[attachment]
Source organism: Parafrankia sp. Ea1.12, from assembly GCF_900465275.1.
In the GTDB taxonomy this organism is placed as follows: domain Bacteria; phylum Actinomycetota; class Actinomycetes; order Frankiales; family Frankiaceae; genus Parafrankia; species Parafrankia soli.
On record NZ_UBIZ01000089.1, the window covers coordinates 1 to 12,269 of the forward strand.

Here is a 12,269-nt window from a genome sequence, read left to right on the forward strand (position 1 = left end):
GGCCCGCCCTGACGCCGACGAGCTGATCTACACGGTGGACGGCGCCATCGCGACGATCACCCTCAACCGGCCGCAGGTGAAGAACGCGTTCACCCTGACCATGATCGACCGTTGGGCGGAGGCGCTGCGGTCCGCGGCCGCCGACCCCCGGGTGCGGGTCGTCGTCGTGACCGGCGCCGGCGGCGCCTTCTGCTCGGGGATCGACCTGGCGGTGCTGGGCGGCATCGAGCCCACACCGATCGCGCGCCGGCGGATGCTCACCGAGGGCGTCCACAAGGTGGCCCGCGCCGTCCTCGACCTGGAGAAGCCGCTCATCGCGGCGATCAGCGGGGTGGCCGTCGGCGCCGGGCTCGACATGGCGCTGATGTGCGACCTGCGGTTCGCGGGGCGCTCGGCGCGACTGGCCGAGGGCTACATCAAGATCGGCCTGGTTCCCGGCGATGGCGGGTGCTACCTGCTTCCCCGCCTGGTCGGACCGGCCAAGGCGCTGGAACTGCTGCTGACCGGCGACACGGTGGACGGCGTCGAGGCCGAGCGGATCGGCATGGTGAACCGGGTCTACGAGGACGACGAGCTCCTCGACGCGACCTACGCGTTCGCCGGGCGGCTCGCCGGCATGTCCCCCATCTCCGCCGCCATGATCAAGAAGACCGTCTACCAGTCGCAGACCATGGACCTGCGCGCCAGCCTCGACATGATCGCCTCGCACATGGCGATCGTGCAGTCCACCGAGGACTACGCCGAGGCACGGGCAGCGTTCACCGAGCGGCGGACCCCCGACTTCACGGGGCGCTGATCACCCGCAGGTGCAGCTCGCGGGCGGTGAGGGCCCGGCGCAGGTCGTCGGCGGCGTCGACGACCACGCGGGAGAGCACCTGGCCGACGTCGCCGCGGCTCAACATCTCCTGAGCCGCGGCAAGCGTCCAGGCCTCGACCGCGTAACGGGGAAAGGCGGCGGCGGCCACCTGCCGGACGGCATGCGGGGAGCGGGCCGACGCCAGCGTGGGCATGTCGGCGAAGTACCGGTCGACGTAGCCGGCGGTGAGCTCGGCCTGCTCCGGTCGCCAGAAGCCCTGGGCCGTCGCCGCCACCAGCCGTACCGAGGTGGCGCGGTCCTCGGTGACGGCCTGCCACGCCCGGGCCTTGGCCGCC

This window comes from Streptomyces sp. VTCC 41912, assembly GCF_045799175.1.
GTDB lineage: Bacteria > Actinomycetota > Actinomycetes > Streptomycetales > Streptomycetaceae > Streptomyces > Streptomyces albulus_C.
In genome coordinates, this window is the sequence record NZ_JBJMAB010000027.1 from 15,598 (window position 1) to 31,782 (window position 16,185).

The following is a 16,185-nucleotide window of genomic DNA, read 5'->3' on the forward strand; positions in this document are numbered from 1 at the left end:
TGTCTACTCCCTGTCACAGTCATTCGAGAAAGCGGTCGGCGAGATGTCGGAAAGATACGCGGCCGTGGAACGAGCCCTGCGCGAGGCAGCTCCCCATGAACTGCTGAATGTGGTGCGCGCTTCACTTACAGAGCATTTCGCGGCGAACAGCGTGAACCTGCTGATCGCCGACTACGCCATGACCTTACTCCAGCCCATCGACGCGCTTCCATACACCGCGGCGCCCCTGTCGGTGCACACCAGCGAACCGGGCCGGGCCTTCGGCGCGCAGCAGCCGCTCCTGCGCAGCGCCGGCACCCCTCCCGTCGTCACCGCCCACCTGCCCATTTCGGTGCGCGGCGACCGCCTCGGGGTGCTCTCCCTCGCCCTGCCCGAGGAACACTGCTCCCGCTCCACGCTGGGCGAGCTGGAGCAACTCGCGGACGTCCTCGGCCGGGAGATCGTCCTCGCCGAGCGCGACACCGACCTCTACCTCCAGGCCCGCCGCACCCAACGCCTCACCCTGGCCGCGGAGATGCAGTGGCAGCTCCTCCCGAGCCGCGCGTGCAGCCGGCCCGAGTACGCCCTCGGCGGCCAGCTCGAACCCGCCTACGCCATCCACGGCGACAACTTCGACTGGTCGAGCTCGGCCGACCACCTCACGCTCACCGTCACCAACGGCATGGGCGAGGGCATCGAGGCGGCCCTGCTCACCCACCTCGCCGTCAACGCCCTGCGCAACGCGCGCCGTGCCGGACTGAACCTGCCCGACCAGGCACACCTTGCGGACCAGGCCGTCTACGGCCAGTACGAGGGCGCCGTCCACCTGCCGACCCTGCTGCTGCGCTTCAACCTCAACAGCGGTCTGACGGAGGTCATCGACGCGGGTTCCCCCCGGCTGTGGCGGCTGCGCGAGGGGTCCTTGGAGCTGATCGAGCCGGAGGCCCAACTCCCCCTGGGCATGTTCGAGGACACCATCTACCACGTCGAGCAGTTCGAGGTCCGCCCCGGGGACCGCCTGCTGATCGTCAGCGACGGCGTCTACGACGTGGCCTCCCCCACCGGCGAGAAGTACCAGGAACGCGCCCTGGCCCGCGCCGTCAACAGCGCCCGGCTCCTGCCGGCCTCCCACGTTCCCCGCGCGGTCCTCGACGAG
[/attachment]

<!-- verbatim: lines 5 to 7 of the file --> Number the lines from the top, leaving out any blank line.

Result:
GGCCCGCCCTGACGCCGACGAGCTGATCTACACGGTGGACGGCGCCATCGCGACGATCACCCTCAACCGGCCGCAGGTGAAGAACGCGTTCACCCTGACCATGATCGACCGTTGGGCGGAGGCGCTGCGGTCCGCGGCCGCCGACCCCCGGGTGCGGGTCGTCGTCGTGACCGGCGCCGGCGGCGCCTTCTGCTCGGGGATCGACCTGGCGGTGCTGGGCGGCATCGAGCCCACACCGATCGCGCGCCGGCGGATGCTCACCGAGGGCGTCCACAAGGTGGCCCGCGCCGTCCTCGACCTGGAGAAGCCGCTCATCGCGGCGATCAGCGGGGTGGCCGTCGGCGCCGGGCTCGACATGGCGCTGATGTGCGACCTGCGGTTCGCGGGGCGCTCGGCGCGACTGGCCGAGGGCTACATCAAGATCGGCCTGGTTCCCGGCGATGGCGGGTGCTACCTGCTTCCCCGCCTGGTCGGACCGGCCAAGGCGCTGGAACTGCTGCTGACCGGCGACACGGTGGACGGCGTCGAGGCCGAGCGGATCGGCATGGTGAACCGGGTCTACGAGGACGACGAGCTCCTCGACGCGACCTACGCGTTCGCCGGGCGGCTCGCCGGCATGTCCCCCATCTCCGCCGCCATGATCAAGAAGACCGTCTACCAGTCGCAGACCATGGACCTGCGCGCCAGCCTCGACATGATCGCCTCGCACATGGCGATCGTGCAGTCCACCGAGGACTACGCCGAGGCACGGGCAGCGTTCACCGAGCGGCGGACCCCCGACTTCACGGGGCGCTGATCACCCGCAGGTGCAGCTCGCGGGCGGTGAGGGCCCGGCGCAGGTCGTCGGCGGCGTCGACGACCACGCGGGAGAGCACCTGGCCGACGTCGCCGCGGCTCAACATCTCCTGAGCCGCGGCAAGCGTCCAGGCCTCGACCGCGTAACGGGGAAAGGCGGCGGCGGCCACCTGCCGGACGGCATGCGGGGAGCGGGCCGACGCCAGCGTGGGCATGTCGGCGAAGTACCGGTCGACGTAGCCGGCGGTGAGCTCGGCCTGCTCCGGTCGCCAGAAGCCCTGGGCCGTCGCCGCCACCAGCCGTACCGAGGTGGCGCGGTCCTCGGTGACGGCCTGCCACGCCCGGGCCTTGGCCGCC

This window comes from Streptomyces sp. VTCC 41912, assembly GCF_045799175.1.
GTDB lineage: Bacteria > Actinomycetota > Actinomycetes > Streptomycetales > Streptomycetaceae > Streptomyces > Streptomyces albulus_C.